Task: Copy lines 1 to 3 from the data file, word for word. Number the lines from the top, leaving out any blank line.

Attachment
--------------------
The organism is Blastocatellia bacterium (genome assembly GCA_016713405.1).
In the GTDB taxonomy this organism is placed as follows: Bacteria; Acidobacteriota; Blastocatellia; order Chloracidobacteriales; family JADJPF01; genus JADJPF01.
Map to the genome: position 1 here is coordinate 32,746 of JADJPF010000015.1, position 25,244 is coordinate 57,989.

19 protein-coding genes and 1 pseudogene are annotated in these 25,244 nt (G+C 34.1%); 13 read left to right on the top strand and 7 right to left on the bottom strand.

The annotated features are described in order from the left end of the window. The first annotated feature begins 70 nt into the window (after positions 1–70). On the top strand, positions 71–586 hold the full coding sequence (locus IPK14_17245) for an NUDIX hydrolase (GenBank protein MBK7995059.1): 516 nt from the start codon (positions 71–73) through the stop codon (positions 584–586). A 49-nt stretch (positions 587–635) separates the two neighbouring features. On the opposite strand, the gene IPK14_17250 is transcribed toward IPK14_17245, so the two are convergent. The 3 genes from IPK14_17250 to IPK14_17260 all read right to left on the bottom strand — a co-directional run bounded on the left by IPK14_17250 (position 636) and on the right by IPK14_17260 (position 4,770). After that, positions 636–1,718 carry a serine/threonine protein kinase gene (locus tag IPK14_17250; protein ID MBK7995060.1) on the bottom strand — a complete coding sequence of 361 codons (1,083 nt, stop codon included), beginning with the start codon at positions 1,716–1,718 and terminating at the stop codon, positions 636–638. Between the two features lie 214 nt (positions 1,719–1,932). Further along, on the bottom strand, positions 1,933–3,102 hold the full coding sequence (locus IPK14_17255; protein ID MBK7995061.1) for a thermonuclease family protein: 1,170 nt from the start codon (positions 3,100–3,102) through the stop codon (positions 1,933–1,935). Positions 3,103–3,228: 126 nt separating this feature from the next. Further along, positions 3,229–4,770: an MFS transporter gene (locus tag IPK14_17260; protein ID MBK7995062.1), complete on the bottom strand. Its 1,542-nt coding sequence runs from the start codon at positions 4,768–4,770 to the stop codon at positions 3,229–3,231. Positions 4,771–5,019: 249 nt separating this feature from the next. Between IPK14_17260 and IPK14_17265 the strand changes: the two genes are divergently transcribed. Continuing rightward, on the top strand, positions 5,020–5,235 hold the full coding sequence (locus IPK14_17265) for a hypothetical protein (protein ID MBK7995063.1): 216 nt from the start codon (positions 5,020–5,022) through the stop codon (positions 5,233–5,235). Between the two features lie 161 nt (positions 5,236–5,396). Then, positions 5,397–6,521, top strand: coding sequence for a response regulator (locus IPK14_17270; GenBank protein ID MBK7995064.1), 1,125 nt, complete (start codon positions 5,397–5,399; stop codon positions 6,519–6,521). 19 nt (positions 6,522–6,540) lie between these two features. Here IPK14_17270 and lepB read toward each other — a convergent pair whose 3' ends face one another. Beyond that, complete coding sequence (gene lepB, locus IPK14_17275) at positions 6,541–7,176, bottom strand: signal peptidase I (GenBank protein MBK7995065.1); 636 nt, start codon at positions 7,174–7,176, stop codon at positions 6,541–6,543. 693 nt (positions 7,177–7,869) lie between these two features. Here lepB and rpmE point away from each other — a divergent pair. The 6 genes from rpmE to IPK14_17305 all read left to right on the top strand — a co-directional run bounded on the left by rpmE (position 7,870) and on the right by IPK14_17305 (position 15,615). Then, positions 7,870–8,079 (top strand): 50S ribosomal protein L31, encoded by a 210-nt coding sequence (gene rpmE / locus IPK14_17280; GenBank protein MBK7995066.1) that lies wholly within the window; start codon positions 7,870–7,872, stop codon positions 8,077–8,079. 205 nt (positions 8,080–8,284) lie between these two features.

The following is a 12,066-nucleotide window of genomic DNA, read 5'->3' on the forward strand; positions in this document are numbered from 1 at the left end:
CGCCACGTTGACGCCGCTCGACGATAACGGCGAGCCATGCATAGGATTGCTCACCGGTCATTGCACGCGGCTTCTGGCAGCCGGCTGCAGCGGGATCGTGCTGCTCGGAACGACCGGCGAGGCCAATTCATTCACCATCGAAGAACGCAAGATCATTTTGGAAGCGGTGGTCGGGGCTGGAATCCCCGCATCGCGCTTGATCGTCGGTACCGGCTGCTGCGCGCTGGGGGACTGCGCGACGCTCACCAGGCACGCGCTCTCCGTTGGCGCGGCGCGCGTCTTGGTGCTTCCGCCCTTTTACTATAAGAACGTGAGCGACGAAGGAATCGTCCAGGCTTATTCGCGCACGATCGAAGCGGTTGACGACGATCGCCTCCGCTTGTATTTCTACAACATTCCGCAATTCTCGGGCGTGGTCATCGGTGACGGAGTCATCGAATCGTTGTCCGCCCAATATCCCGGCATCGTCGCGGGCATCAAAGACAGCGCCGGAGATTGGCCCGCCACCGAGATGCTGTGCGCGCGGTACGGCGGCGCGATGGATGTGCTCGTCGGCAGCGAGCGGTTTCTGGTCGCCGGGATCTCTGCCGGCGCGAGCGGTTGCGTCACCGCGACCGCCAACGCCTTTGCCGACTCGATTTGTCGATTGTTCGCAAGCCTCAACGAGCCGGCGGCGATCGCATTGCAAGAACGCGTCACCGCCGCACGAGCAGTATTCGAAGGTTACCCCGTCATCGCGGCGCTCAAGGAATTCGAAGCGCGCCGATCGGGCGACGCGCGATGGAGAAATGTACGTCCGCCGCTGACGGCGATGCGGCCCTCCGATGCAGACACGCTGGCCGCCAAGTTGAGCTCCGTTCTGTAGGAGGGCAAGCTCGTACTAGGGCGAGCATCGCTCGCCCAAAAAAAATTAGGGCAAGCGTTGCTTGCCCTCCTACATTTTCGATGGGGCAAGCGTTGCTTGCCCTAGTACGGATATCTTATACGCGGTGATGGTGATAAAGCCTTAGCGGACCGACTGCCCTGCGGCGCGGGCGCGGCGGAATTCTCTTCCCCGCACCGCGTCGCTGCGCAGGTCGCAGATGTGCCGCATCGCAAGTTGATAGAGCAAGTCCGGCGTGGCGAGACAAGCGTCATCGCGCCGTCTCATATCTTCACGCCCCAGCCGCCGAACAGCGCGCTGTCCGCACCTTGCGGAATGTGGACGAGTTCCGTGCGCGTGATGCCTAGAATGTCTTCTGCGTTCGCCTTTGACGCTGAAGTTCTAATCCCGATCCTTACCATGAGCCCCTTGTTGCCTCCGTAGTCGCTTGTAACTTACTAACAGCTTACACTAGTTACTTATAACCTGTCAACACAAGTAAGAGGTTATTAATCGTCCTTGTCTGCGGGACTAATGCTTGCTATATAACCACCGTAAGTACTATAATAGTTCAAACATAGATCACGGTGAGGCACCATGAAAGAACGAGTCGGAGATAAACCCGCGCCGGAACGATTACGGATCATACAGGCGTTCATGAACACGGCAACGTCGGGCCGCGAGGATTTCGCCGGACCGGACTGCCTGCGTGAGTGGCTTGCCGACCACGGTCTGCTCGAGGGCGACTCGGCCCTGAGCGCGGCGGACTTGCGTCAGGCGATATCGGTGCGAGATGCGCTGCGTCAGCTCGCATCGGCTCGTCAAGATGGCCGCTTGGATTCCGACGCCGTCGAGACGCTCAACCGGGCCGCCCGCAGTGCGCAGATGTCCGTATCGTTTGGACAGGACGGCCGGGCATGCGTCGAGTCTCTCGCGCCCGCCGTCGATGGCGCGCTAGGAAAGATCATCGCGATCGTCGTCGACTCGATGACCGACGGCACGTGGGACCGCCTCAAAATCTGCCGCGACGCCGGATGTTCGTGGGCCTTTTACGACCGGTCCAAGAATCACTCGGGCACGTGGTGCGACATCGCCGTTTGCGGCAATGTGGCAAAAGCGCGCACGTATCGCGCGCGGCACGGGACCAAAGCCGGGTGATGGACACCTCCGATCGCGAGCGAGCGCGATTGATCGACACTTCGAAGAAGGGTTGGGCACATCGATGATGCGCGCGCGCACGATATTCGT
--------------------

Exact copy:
The organism is Blastocatellia bacterium (genome assembly GCA_016713405.1).
In the GTDB taxonomy this organism is placed as follows: Bacteria; Acidobacteriota; Blastocatellia; order Chloracidobacteriales; family JADJPF01; genus JADJPF01.
Map to the genome: position 1 here is coordinate 32,746 of JADJPF010000015.1, position 25,244 is coordinate 57,989.